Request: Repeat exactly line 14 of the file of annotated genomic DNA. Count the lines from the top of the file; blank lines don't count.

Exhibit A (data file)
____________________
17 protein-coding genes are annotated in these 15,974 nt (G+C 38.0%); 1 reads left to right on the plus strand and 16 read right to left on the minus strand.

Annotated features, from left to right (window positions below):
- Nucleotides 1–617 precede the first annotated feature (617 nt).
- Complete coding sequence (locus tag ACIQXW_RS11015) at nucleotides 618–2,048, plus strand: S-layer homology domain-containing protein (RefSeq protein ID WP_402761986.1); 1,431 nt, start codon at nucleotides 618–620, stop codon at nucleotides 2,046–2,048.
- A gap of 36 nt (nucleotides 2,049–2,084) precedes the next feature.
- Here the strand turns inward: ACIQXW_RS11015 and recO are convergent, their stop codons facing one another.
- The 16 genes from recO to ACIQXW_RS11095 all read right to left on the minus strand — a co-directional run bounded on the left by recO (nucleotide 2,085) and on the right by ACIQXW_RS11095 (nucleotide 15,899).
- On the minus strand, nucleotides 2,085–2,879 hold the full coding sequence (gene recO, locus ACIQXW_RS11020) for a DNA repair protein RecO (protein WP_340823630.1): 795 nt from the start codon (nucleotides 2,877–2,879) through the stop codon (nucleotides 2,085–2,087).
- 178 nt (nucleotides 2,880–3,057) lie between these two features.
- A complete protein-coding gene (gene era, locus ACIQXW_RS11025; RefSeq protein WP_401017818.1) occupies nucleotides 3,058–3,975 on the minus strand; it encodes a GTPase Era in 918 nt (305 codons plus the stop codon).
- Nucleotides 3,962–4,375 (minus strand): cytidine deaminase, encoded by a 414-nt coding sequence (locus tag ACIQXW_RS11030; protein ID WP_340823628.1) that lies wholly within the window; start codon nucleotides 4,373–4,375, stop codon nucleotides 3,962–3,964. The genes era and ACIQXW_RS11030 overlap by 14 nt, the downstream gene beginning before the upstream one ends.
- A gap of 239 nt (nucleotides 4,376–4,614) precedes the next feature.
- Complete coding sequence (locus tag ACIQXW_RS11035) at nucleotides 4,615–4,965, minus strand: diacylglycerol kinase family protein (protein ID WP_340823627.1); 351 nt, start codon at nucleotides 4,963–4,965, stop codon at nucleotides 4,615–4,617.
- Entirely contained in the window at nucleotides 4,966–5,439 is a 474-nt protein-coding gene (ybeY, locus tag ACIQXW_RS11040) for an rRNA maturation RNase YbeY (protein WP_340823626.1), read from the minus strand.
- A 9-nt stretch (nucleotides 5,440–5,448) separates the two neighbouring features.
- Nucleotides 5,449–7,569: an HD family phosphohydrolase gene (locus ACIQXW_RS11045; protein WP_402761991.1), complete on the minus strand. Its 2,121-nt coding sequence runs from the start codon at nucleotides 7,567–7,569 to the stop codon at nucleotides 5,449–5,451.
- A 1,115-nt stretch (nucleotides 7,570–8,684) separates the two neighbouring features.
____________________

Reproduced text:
- Entirely contained in the window at nucleotides 4,966–5,439 is a 474-nt protein-coding gene (ybeY, locus tag ACIQXW_RS11040) for an rRNA maturation RNase YbeY (protein WP_340823626.1), read from the minus strand.